FJ: A tentet presents challenges that go far beyond music.
WOLFGANG FUCHS: Yeah, it is a European band, but it was not planned like
this because to bring ten players together out of different countries
is a question of money and you have to find an organizer or festival who
will pay for it. It wasnt possible over the years to invite players
out of the USA unless they were around in Europe for a longer time. It
is very, very difficult. A lot of organizers, when they think about Übü,
they would like to do it. They also have to think about how much money
it is and of course, to bring eight to ten people together out of these
different countries in Europe, its an expensive group and I am not
talking about very high fees.
It is expensive, traveling expenses, hotel, and then comes the fee. They
say that for this money they can do two or three other groups. So it is
very difficult, but some organizers like it and they do it. We try to
also to this years Total Music Meeting, but it depends whether we
get extra money from the Berlin government for this years very special
Übü project to work with the text of the theater play.
FJ: Is the well starting to run dry on the European government subsidies?
WOLFGANG FUCHS: Yeah, in all European countries, in the rich, West European
countries, the funding goes down and down and down and it will be less
and less and less. The European musicians maybe didnt learn to work
without this, to get funding from other places or private persons or to
go to sponsors. They have to learn it and so I think in USA, they learn
it from beginning on because they have to learn it or it is like in Italy
and in Spain, they have to learn it very early to find money from other
places and institutes. It makes it easier for the moment, but not for
the future. Then it is more difficult because there must be another thinking
that you have when you dont have this money. You expect it because
they give much money for cultural activities, but when they dont
do it for the next years, then we have to learn how can we do a festival
now or how can I can bring Übü or small groups to other countries.
It is difficult. First, it was easy, but it is also difficult.
FJ: In country and abroad, you present numerous workshops.
WOLFGANG FUCHS: Yes, I am doing it. There are two things. First, it has
to do with the money, of course, because as you know, the organizers here
cant pay very well and often, its just door money you will
get, but you have to pay for your flight to come from Europe to USA and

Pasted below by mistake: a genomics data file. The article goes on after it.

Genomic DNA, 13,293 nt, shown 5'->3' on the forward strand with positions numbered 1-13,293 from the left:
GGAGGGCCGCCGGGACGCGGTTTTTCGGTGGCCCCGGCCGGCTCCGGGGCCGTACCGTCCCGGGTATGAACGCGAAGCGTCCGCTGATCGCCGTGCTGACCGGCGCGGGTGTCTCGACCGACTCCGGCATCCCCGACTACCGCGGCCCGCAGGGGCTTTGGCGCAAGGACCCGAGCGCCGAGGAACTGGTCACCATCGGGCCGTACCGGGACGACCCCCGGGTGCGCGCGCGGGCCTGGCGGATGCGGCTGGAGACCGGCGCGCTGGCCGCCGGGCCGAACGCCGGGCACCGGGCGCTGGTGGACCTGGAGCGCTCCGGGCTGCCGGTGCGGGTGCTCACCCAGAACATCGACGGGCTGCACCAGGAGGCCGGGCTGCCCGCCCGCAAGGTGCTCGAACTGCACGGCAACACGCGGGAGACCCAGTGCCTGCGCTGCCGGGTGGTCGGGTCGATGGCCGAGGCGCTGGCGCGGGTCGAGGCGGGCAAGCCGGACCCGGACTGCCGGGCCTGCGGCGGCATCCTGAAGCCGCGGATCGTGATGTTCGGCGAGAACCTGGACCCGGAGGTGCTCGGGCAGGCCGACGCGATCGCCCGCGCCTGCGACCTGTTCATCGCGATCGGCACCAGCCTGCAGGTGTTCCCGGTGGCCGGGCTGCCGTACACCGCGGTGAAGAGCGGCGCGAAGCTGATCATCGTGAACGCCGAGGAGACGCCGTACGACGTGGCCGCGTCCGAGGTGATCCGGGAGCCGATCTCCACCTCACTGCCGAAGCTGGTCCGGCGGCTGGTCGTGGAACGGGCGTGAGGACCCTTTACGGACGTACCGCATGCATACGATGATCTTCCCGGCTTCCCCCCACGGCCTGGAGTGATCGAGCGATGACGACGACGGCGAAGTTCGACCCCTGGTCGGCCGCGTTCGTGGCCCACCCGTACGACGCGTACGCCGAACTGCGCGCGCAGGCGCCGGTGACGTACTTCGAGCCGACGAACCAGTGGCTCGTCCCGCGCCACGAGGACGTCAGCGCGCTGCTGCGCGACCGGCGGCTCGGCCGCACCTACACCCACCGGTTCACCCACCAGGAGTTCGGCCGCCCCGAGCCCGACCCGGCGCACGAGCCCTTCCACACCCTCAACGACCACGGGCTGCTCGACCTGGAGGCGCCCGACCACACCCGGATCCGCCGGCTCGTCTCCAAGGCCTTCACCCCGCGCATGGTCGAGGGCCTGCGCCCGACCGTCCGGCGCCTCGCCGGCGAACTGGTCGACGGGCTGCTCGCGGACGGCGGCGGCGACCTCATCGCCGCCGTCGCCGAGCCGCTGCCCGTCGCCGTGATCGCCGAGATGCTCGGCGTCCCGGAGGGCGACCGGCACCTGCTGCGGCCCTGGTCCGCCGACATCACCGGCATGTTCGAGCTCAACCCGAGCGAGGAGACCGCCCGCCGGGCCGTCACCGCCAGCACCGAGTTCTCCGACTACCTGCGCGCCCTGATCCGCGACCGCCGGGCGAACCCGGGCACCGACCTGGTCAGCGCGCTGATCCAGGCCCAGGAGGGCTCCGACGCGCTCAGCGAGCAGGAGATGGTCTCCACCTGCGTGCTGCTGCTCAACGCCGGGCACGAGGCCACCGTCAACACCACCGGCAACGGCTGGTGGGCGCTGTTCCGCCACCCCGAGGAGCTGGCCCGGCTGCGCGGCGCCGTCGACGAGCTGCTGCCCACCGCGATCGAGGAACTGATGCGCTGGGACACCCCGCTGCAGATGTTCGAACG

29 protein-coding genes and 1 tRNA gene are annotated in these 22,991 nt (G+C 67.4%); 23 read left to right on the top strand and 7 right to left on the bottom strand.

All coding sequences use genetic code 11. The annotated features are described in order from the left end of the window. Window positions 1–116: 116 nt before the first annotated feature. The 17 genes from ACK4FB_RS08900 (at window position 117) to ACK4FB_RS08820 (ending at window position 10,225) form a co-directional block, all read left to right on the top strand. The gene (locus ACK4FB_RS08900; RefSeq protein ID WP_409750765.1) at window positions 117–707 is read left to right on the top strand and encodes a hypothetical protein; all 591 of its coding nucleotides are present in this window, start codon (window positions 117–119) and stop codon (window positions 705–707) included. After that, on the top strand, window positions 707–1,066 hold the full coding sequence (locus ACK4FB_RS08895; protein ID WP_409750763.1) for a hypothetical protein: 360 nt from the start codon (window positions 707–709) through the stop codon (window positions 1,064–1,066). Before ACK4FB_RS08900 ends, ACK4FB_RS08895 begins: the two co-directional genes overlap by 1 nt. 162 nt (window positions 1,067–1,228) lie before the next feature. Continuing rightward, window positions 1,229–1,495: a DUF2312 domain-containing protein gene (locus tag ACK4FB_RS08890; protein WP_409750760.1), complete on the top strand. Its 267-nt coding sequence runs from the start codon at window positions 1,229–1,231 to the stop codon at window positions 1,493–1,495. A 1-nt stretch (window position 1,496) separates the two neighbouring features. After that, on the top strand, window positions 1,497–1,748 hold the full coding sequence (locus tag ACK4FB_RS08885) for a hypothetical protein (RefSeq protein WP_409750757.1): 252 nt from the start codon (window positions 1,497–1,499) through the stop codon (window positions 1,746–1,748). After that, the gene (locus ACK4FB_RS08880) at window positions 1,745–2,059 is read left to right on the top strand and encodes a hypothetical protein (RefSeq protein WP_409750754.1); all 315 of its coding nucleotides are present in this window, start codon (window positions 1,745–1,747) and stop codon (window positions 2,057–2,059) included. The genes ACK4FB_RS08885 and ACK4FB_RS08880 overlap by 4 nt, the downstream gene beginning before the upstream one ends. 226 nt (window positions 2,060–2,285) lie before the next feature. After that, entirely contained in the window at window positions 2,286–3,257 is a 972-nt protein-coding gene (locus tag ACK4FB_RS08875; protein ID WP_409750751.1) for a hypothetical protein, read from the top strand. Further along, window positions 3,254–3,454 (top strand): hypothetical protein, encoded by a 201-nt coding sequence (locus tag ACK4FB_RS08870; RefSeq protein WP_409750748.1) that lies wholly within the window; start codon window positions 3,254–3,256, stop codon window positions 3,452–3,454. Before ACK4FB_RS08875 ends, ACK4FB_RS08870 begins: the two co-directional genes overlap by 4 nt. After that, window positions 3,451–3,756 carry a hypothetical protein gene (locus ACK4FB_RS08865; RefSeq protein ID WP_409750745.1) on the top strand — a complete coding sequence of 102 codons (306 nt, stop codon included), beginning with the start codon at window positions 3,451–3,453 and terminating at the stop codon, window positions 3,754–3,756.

back and so it helps with the workshops because people pay directly to
me, the participants pay directly to me, so it helps to pay for my basic
traveling expenses. The other thing of course is I am always interested
in meeting new and of course, younger players and to work with them. I
do not really feel like a teacher. I teach through the years, clarinet
and saxophone, but it is not really that I feel like a teacher. It is
the confrontation with new people for me that I didnt meet before
and their thinking and their way to deal with musical problems. I have
meet in two or three years a lot of younger players, younger than me at
the Bay Area and now also in LA and they are very interested and they
know nearly all the stuff which happens in Europe, all the players, nearly
everything. They are very interestedin doing this European kind of improvised
music and they also have to do with the traditional jazz players, Duke
Ellington, Thelonious Monk.
FJ: What initiated the Total Music Meeting?
WOLFGANG FUCHS: As far as I know, it started end of Sixties, done by a
kind of collective with Jost Gebers, Peter Brötzmann, Alex Schlippenbach,
Peter Kowald, and they started it in Berlin and they asked for money and
they got it and also the label FMP. The situation two years ago was that
we had to realize that Jost Gebers stopped the festival. He went to the
government and said that he stopped the festival and he did not need money
anymore for this. When we heard this, it was unbelievable because he cannot
stop a festival and we cannot do it as a private party because for the
last ten, twenty years, he did it with money of the government, so it
was a public thing. I talked to Helma and some other musicians and said
that we have to continue it and this is what we do since and we are fighting
very hard for money every year and I think it works quite well. We try
to bring some new ideas in it for the festival and it works as you can